Clinton Chisholm | Memories of life with a sweetheart
Justice Seymour Panton was the guest speaker at the launch of my recent book A Controversial Clergyman. He was a clerk of courts during my time working in the RM Courts in Montego Bay, straight out of high school (1968-1974).
In passing during his address, Justice Panton said: “Clinton flirted with the law”. Right after his address I came on and readily said “…I did not simply flirt with the law. Law has been my sweetheart ever since, it’s just that we never got married.”
This evoked smiles from a couple ‘judicial’ friends and others in the audience. My wife knows that I have been in love with the law before and since we got married 44 years ago.
I had a truly rewarding time working in the courts. Two experiences, nay three, jump to mind that deserve mention re the vagaries, etc., of the legal system.
In a case in the circuit court a young first-time offender came up before the late Justice Uriah Parnell. A sad case it was. Based on the evidence adduced, the young man was found guilty by the jury, and the law had a mandatory prison sentence for that offence.
After the verdict was announced, Justice Parnell discharged himself in solemn tones in announcing his sentence with words that have stuck with me over the years because I wrestled with whether he was really just in sentencing that young offender.
Parnell J. said in part: “The people who make laws don’t know what a trial judge faces in court. The law says I should send you to prison but I am not doing that. I am putting you on probation in your own recognisance. Let them write me up!”
I don’t think anyone in court disagreed with him, but a critical question remains. Did he act with justice or with that extrajudicial/non-judicial virtue called mercy? Non-lawyers need to know that the prerogative of mercy does not reside within the courts but with Her Brittanic Majesty (the Queen) or her representative in Jamaica, the governor general!
The other memory from my sweetheart days pertains to another circuit court trial. The accused was found not guilty on the main count of the indictment but guilty on the other dependent count. A bizarre verdict which puzzled as much as it annoyed all others in court, including the trial judge.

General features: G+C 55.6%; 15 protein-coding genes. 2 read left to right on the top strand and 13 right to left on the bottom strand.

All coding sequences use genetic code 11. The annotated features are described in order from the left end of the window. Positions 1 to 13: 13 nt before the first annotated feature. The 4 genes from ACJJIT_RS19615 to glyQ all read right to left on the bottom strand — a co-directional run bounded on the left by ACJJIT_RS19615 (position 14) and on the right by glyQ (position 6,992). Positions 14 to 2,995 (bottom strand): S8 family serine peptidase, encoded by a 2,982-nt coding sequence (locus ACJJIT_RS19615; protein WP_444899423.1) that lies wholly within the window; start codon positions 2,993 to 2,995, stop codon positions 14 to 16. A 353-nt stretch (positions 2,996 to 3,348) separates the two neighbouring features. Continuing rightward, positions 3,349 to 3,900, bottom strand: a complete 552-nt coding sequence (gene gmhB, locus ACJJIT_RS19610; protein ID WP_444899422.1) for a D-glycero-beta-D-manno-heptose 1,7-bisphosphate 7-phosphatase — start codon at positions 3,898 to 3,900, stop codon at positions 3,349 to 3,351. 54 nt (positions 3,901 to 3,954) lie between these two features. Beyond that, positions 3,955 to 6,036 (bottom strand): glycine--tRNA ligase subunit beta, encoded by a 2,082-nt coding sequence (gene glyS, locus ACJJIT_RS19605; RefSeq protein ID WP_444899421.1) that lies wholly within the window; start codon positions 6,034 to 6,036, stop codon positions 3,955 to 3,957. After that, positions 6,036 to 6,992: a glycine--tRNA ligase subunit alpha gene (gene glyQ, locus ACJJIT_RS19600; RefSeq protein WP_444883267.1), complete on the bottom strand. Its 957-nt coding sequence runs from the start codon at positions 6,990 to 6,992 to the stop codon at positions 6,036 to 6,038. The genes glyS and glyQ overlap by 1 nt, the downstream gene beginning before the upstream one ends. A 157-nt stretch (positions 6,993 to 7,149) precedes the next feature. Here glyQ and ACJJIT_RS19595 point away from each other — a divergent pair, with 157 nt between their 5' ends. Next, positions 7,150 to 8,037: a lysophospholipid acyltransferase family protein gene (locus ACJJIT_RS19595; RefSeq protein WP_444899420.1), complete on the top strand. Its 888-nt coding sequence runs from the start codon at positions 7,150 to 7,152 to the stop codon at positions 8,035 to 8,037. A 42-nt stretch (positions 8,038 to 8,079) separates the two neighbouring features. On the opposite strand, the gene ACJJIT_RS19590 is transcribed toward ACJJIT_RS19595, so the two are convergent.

The judge (name withheld) just stopped short of calling the jurors idiots, but expressed disgust at the logical puzzle involved in their verdict and proceeded to banish all of them from ever serving on a jury again. I recall this vividly because one of my church brothers, a long-standing friend, was on that jury.
Here is the puzzle for me to this day.
There are two sets of judges in a jury trial: the judges of the facts (jury) and the judge of the law. In this case then, the judge of the law punished (severely) the judges of the facts! Justice or what?
Finally, on a lighter note, that same judge, while he was a Crown Counsel (the name I recall way back then for members of the DPP’s office), was prosecuting a case with three lawyers (who regularly appeared together) appearing for the accused. While said Crown Counsel was marshalling the evidence, one of the three defence attorneys stood up to raise an objection. As he stood up, the Crown Counsel roughly commanded: “Sit down, you are just a baggage boy in this case.”
I had to cover my mouth with a hankie not to laugh out loudly. Quite unkind of the Crown Counsel but not untrue!
Life with my sweetheart, rarely a dull day during our affair.
Rev Clinton Chisholm resigned his courts office job in 1974 as acting deputy clerk of courts to study theology. In 2016 he began studying law at The University of the West Indies but withdrew on medical grounds at the start of his second year when a botched cataract surgery left his left eye blind. Email feedback to firstname.lastname@example.org